Why Cold Pitches Are Killing Your Freelance Career

Author: Renée Kapuku, Creative Digital Programmes Manager, Supa Network | 5 min read

This article was originally written on Medium


We’ve all heard the conventional wisdom of the bold freelance writer diving into the deep end and advertising their services to unsuspecting potential clients. Many of us have even had some success in securing a few customers here and there. But what many freelancers fail to tell you is how great the trade-offs are when you send a bad cold pitch.

I only realized just how bad cold pitches are when I was on the receiving end of it. I’ve created several independent projects and businesses in the past few years. The one I’m currently working on is an ed-tech social enterprise, which helps young professionals with their goals through a digitally-responsive platform. From time to time, I receive offers to manage social media and copy-writing for the company. In the past week, I received a request which completely wiped out any remnant of faith I had in cold pitches. From that moment on, one of my eyebrows reflexively raises whenever I come across a cold pitch.

So you’ve drafted up a seemingly great pitch. You’ve studied the writing titans on Medium and Youtube. You’ve even bought several courses on perfecting your pitch.

You might need to lay it aside for just a moment. Here’s why.

Cold pitches look like random pieces of spam

Cold pitches, for the majority of the time, come across a bit…spammy. It’s unwarranted, uncalled for, and unnecessary. It seems super inauthentic and sales-like. Of course, being in the business of writing means you need to be a good salesperson. But you are a writer, first and foremost, and it is possible to oversell yourself to the point of it being distasteful.

Furthermore, the golden rule of successful cold pitching is often doing your research into how you can benefit the company. Finding a way to slot your skills into the grand scheme of things, and make it better. However, it’s hedging a bet on the fact that a company or hiring manager will need you at the time. Quite frankly, it’s often not the case.

Pitching to a company if you’ve seen that there is either an open position or a very specific area you can improve is better. That gives you a leg to stand on. For example, noticing that their web copy has grammatical mistakes, or expressing interest in some of their previous work with a keen eye for a specific improved outcome, is compelling. Deciding that they need you, and only you, without an ounce of evidence or reasoning, is likely to get you black-listed.

Relationships are still king

Cold pitching can ruin your freelance career if it is your sole and first port of call.

I did this entirely wrong when I first started freelancing. I’d go to random companies and clients that seemed of interest and send them a message. I’m sure I sounded more like a random fan than an actual potential contractor. Even when I got in a few clients, the relationship was extremely transactional, and I often had to undercut my worth. When I started looking into my network and pulling in acquaintances and introductions, my life became 10x easier. I already had the goodwill and support from someone I had worked with or for in the past, and I was able to develop warmer, long term relationships with clients along the line I desired.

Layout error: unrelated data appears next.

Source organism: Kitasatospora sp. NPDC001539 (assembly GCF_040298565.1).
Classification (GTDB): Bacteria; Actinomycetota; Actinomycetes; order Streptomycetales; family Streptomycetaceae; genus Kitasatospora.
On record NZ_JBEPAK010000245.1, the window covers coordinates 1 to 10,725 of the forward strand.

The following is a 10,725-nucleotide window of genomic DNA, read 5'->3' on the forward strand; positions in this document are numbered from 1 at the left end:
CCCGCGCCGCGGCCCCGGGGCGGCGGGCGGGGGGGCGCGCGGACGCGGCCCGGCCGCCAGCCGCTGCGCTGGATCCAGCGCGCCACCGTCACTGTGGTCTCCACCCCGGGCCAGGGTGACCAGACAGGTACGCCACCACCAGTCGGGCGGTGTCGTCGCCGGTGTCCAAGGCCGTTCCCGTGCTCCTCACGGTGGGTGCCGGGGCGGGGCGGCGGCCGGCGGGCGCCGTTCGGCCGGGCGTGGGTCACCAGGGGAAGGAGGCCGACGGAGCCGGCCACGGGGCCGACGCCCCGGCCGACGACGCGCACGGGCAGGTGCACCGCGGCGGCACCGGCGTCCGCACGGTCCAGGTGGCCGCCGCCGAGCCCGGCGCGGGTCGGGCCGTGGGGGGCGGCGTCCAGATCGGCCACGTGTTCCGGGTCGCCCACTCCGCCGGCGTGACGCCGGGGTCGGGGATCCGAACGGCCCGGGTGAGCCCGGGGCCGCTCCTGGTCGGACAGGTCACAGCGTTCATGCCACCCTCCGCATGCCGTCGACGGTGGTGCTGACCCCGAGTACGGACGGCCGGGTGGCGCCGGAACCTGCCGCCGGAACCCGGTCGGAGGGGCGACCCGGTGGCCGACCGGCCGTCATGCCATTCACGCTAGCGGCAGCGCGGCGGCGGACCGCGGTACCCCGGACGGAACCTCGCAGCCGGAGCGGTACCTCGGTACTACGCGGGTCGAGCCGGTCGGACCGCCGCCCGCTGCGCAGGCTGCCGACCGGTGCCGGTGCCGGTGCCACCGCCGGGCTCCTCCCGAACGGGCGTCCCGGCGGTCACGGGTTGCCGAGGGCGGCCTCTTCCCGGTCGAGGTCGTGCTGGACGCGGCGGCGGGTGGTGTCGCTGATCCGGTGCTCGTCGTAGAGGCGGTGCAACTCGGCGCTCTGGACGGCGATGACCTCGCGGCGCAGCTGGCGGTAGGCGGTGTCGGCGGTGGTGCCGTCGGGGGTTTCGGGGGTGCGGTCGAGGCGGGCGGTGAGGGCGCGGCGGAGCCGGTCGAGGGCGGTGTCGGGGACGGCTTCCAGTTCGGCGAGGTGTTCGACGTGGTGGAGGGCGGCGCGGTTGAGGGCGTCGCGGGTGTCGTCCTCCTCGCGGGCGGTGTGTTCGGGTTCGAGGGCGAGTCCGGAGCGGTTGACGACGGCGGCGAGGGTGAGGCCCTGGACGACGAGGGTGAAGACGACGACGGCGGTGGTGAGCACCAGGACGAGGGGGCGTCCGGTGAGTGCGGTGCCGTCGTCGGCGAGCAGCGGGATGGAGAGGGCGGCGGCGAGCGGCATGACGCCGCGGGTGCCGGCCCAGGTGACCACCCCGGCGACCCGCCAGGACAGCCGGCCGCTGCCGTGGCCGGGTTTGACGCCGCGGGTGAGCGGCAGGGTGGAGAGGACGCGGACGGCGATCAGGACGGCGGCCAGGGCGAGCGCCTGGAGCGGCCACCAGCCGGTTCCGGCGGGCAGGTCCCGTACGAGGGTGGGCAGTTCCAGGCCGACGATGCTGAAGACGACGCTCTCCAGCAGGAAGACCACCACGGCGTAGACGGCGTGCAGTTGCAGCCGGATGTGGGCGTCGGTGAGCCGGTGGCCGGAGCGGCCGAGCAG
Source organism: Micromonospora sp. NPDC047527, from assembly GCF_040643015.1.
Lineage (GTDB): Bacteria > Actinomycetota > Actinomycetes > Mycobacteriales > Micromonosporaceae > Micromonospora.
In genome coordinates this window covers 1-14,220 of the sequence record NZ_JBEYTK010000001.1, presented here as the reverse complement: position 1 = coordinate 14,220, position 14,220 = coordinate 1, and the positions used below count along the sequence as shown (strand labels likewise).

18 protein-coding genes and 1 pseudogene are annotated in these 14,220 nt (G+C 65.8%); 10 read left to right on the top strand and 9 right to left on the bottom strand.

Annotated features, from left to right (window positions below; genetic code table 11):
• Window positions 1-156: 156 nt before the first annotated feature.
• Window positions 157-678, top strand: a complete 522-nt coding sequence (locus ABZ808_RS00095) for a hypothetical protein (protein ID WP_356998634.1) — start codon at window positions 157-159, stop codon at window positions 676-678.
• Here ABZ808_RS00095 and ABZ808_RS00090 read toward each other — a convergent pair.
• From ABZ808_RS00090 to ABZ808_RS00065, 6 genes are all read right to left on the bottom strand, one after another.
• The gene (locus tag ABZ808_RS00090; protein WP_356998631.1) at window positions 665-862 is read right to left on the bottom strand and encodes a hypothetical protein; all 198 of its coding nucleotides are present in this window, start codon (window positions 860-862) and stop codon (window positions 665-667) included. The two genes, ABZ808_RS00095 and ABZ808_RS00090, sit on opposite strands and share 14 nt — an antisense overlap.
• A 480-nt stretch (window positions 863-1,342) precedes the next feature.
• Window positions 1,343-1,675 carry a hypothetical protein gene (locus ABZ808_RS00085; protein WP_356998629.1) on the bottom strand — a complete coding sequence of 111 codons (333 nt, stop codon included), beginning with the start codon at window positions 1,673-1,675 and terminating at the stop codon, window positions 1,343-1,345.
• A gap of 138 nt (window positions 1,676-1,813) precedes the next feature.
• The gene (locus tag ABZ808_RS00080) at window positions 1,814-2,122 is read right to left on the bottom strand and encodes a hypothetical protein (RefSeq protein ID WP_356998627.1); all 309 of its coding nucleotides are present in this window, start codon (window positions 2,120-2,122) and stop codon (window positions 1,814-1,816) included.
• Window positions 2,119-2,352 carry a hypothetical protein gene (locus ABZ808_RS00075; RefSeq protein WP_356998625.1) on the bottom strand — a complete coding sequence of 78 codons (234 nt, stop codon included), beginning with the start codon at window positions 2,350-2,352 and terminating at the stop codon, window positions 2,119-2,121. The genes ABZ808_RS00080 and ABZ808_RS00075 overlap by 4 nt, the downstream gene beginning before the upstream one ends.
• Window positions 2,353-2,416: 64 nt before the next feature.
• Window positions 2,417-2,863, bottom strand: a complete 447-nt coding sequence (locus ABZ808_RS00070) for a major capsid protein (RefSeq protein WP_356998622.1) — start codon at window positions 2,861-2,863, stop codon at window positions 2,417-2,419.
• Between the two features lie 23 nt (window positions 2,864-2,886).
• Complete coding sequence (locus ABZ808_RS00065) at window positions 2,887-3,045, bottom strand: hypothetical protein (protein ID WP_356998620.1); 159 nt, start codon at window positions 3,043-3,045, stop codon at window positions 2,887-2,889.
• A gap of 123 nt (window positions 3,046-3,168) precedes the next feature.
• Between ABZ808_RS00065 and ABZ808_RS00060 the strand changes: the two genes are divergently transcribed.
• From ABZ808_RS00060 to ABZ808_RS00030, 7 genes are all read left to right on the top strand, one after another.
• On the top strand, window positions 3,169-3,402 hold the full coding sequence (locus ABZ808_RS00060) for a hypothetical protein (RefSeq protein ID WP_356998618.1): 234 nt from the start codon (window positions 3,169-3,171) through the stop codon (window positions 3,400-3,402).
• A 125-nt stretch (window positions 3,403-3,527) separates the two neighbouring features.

Warm introductions are the doorway into a successful freelance career. Networking can get a bad rep, especially when it comes across as seedy. It needn’t be — think about some of the people you have worked with, or for in the past. Could they potentially have someone within their network that needs your skills? Could you get them to vouch for you?

Cold-pitching is gutsy, bold, and sometimes you just have to do it. But it better be your final card and not your first card — lest you have no more cards to operate at all.

How to pitch right

If you are going to cold pitch, here’s how to do it properly:

  1. Find a way in with the company: If you can find a compelling way in with the company, even better. Perhaps you chanced across a recent whitepaper they conducted and loved their findings. Perhaps a colleague mentioned working with them in person. Perhaps their missions compelling. Your pitch is more likely to succeed if you have a compelling, non-creepy reason for contacting them in the first place. Warm-up your cold pitch.
  2. Identify where you can add value: What can you bring to the table? Identify very specific outputs you’d potentially like to see with the company. Organizations and clients tend to be action-orientated and results-driven — are you looking to increase their website traffic with a killer copy? Perhaps you’ve been on their mailing list and would like to add a personalized touch to increase retention? Or maybe you’ve seen a number of their articles and would like to ghost-write a few to increase uptake? Be specific about the output you’d like to see.
  3. Balance skill with sales: it’s not enough to sell, you need to have sufficient skill. Be sure to highlight exactly what skills you have — it makes it so much easier to sell yourself in a non-creepy way when you have key experiences to back it up with.

Perhaps you don’t have to abandon cold pitching altogether, but exploring your network and seeing if you can get a few people through the door without cold pitching is a lot easier and more effective. It also doesn’t rule you out of the game either — some organizations talk, and you don’t want to be wrestling with the reputation of being the avid spammy salesperson.

If you are going to cold pitch, exhaust other options first, and when it comes down to it — make sure you pitch well.

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